PRESBYTERIAN MODERATOR EMPHASISES HOPE IN EASTER MESSAGE

8 April 2020 No Comments by The Northern Standard

For obvious reasons, as Christians throughout Ireland and around the world, celebrate the death and resurrection of Jesus this Easter, it will be different. This year the familiar cry, ‘He is risen, He is risen indeed, will not resonate across the aisles of congregations up and down the land. But, as the Moderator of the Presbyterian Church in Ireland, Rt Rev Dr William Henry, says in his Easter Message, we have hope and it is more than a simple aspiration.

  Dr Henry writes, “the Bible speaks of hope as a possession – God gives us hope…This hope that we have in Christ is not wishful thinking. It is not based on circumstances, or the strength of ambition. It is given to us through the resurrection of Jesus and this is why we believe the peak of hope is seen at Easter.”

The full text of the Moderator’s 2020 Easter Message is as follows:

 Isn’t it amazing how during certain crises, or events, that some words and phrases which ordinarily would have meaning only to a very small set of people suddenly become part of everyone’s vocabulary?

 You can think of phrases like ‘Stockholm syndrome’, ‘Tech Bubble’, “Ground Zero,” and you can probably identify the news stories simply because these words were commonplace at the time. How else would a volcano with the Icelandic name, Eyjafjallajökull, ever be remembered? Ten years on from this particular eruption, which caused most air travel in Europe to cease, we are now familiar with today’s phrases of ‘social-distancing’, ‘flatten the curve’ and asking, “when will the peak occur?”

 We feel for those who have suffered and for all those who mourn the loss of loved ones prematurely. Of course, this anxiety is not purely related to illness, as the economy has been jolted and many are afraid for their livelihoods. These are worrying days and the impact of the measures to deal with the Coronavirus has affected us all across our island home. Yet amidst these worries, we are thankful for our healthcare workers and all those who continue to enable society to function at this critical time.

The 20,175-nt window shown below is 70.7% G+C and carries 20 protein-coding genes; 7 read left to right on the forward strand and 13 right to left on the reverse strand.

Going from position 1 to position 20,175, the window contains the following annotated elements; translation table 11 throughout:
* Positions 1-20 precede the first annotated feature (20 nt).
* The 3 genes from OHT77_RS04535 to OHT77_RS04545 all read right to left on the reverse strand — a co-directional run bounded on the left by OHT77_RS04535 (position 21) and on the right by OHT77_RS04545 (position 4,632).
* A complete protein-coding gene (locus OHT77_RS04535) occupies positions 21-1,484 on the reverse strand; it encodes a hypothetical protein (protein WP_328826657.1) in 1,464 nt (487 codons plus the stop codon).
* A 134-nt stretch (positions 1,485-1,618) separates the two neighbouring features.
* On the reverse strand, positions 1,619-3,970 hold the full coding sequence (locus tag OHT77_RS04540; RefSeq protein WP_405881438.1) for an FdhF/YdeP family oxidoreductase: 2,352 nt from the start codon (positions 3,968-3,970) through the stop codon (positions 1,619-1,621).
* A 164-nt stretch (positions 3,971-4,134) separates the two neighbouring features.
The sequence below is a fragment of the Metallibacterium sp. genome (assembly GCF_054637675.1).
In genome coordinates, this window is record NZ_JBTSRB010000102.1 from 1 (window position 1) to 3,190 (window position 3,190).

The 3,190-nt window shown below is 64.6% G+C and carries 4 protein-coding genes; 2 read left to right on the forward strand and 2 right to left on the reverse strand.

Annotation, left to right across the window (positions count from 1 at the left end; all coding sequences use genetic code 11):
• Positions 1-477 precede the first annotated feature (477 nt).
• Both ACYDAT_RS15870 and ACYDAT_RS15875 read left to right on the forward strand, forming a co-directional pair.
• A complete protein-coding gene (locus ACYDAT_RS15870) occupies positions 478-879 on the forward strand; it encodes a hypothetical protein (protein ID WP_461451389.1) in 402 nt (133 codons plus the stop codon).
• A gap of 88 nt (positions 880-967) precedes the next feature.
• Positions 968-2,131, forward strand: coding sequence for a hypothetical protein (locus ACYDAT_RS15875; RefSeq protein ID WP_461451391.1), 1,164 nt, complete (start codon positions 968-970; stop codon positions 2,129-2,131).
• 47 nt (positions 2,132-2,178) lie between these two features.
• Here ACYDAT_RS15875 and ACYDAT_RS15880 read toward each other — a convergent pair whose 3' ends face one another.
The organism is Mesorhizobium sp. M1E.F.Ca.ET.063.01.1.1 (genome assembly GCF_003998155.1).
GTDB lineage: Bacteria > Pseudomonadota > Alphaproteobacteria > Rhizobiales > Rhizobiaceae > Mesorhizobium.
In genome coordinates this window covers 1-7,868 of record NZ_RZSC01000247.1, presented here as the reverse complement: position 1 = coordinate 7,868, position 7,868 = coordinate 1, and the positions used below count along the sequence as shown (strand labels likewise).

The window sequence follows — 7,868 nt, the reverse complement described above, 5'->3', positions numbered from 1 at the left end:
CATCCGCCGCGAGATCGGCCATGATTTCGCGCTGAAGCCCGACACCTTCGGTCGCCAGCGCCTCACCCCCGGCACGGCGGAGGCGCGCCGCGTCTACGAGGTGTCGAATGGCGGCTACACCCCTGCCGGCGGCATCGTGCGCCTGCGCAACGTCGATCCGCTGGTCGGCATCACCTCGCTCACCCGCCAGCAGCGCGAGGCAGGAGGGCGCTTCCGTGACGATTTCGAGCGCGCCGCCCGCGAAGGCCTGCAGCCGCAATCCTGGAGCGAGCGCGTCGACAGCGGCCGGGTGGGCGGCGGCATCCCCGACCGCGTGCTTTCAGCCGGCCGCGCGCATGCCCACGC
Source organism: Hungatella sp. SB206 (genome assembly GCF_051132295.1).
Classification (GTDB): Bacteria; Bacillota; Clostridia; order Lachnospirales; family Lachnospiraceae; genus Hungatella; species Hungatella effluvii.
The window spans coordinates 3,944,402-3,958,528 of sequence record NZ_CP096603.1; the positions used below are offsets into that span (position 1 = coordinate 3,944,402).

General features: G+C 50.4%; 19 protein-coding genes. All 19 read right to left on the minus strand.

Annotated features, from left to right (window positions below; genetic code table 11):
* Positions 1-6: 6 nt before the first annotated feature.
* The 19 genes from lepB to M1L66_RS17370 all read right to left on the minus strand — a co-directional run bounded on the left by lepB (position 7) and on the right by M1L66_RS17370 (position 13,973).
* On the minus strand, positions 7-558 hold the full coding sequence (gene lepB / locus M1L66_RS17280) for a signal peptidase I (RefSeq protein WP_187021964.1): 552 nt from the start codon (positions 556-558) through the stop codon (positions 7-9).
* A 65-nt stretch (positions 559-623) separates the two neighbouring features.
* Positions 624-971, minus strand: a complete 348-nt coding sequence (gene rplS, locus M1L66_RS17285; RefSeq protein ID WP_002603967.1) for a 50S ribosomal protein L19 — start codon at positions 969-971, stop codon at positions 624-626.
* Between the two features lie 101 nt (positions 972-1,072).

Currently, the latest estimate seems to suggest that the peak number of cases of people suffering from Covid-19 will be over the Easter weekend. In the midst of these days, we need hope – and hope is precisely what the Christian message is about. The peak of the Christian gospel is also centred on the Easter weekend. God raising Jesus from the dead and ending the gloom and despondency of the early disciples, which they must have felt, is the most glorious demonstration of hope.
 But normally, when we speak of hope, we get it wrong. We usually think of hope as an action, like, “I hope it will be sunny”, or in our present context, “I hope this virus will soon be past.” But any aspiration of ours will always be uncertain. In reality, we have little power over these things. It may describe what we would want, but of course not necessarily achieve. It carries the risk of deep and troubling disappointment.

 But the Bible speaks of hope as a possession – God gives us hope. It is all about looking forward with certainty. We still do not control the circumstances of life, and there may be many points at which we are puzzled and perplexed; but we look forward with certainty to the future that God has perfectly prepared for us. Because of this sure and confident hope, we can live more fully and assuredly in this present uncertain world.

 As the Apostle Peter exclaims, “Praise be to the God and Father of our Lord Jesus Christ! In his great mercy he has given us new birth into a living hope through the resurrection of Jesus Christ from the dead,” (1 Peter 1:3).

This hope that we have in Christ is not wishful thinking. It is not based on circumstances, or the strength of ambition. It is given to us through the resurrection of Jesus and this is why we believe the peak of hope is seen at Easter. Peter connects an event from 2000 years ago with what happens in our lives today. That is why he writes of a living hope that has a life all of its own. Significantly, at this time, this means that we can have hope even in the chaos and uncertainty of lockdown life. To have this hope is the reason many of us decided to follow Jesus.

 This peak of hope now needs to be made real in a peak of caring and compassion towards others, as Christians demonstrate the eternal hope they possess, so that others will see the reality of it themselves. Crucially, do you have this hope as you live in these uncertain days?

Photo: Rt Rev Dr William Henry, Moderator, Presbyterian Church in Ireland

 

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